No double jeopardy though jurors were sworn, high court rules By Adam W. Lasker June 2013 LawPulse, Page 278 The Illinois Supreme Court ruled in Martinez that, even though the jury was already empanelled, the defendant was not in jeopardy because the state stood silently by and presented no evidence.
Illinois high court affirms criminal contempt convictions of E2 nightclub owners By Adam W. Lasker May 2013 LawPulse, Page 222 The Illinois Supreme Court reversed a ruling that vacated criminal contempt convictions against the owners of a Chicago nightclub where 21 people were killed in a stampede.
SCOTUS rules warrantless dog-sniff search of home unconstitutional By Adam W. Lasker May 2013 LawPulse, Page 222 Unlike an earlier decision this term that allowed dog-sniff evidence from a traffic stop, Jardines holds that the dog-sniff search of a front porch requires a warrant.
Admissibility of Dog-Sniff Evidence: Evaluating Probable Cause after Florida v. Harris By David J. Robinson April 2013 Article, Page 194 In Harris, the U.S. Supreme Court held that dog-sniff evidence can be admissible even if prosecutors do not lay a detailed foundation that the dog is well trained.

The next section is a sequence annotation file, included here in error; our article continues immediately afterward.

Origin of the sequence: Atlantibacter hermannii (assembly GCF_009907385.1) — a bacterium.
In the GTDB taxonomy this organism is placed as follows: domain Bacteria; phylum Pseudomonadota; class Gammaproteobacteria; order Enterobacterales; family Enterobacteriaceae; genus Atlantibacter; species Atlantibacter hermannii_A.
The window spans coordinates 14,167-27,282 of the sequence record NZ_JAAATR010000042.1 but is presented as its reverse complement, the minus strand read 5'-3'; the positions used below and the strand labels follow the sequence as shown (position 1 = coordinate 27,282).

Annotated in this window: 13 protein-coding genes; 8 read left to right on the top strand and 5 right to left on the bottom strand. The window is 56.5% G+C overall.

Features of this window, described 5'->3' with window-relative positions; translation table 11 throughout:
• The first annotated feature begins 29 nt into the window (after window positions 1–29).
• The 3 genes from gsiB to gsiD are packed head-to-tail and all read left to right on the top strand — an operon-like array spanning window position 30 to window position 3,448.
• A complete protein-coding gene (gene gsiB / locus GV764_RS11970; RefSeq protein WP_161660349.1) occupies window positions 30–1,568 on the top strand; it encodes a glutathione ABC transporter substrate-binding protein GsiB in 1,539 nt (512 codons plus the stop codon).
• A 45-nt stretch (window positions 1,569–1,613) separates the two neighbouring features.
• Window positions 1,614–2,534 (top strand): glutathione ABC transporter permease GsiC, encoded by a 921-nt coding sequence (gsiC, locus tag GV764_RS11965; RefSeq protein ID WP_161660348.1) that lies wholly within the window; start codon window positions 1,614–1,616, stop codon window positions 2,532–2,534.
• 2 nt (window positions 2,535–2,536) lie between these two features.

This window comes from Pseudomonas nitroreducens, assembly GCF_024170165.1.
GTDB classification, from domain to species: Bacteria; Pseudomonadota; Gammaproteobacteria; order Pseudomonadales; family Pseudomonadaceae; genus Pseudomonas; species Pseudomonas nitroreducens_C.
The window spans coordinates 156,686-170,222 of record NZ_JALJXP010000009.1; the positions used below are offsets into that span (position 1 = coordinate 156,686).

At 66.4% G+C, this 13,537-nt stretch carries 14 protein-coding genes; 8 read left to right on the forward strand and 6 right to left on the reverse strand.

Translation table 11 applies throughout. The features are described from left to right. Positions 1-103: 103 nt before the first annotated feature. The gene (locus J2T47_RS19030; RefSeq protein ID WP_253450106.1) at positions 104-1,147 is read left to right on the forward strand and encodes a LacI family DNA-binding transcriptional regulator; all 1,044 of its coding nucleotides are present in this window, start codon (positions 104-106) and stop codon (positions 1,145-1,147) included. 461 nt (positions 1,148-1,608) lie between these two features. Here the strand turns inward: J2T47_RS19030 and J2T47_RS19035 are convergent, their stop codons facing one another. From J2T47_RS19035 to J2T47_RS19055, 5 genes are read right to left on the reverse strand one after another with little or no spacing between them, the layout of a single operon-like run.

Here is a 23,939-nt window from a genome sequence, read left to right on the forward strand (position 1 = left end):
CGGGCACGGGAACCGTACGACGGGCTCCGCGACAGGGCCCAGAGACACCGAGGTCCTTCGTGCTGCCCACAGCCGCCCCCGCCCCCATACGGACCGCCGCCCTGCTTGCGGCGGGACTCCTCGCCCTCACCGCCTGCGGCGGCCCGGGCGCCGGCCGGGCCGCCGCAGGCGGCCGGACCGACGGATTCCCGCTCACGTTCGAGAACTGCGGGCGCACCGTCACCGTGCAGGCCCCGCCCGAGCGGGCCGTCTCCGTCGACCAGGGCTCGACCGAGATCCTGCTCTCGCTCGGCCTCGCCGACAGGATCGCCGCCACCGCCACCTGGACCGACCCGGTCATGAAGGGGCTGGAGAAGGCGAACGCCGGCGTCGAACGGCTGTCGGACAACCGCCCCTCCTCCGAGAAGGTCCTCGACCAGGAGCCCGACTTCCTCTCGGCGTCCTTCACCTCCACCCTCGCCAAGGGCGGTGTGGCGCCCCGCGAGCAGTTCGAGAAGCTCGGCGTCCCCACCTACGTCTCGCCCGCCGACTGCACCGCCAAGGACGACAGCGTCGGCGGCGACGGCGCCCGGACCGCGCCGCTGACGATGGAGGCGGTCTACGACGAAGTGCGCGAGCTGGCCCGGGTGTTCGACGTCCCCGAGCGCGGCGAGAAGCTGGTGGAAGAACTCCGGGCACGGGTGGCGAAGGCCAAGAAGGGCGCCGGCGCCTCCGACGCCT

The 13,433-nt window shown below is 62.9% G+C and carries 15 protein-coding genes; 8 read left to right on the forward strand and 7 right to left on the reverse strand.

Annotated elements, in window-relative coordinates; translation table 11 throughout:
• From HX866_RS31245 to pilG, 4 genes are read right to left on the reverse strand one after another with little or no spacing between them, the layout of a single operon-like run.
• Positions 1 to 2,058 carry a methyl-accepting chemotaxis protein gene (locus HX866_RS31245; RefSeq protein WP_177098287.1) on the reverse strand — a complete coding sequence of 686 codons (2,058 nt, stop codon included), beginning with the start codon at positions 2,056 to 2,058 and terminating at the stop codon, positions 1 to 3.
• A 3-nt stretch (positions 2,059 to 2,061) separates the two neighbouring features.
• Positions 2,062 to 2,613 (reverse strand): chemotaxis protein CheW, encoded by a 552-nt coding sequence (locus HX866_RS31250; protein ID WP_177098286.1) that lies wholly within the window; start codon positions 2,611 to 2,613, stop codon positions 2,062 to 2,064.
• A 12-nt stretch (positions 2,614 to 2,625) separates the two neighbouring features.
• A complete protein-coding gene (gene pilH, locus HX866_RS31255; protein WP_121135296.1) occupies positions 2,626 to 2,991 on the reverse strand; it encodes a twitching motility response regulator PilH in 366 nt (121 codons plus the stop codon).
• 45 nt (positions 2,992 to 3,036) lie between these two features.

Arguing Witness Credibility at Closing After People v. Adams By Jill Ausdenmoore February 2013 Article, Page 92 In Adams, the Illinois Supreme Court reemphasized that prosecutors' commentary on witness credibility at closing must be based on the evidence.
New limitations on possession of methamphetamine precursors. PA 097-1008 January 2013 Illinois Law Update, Page 16 The General Assembly has added a new section to the Methamphetamine Control and Community Protection Act. 720 ILCS 646/120 new.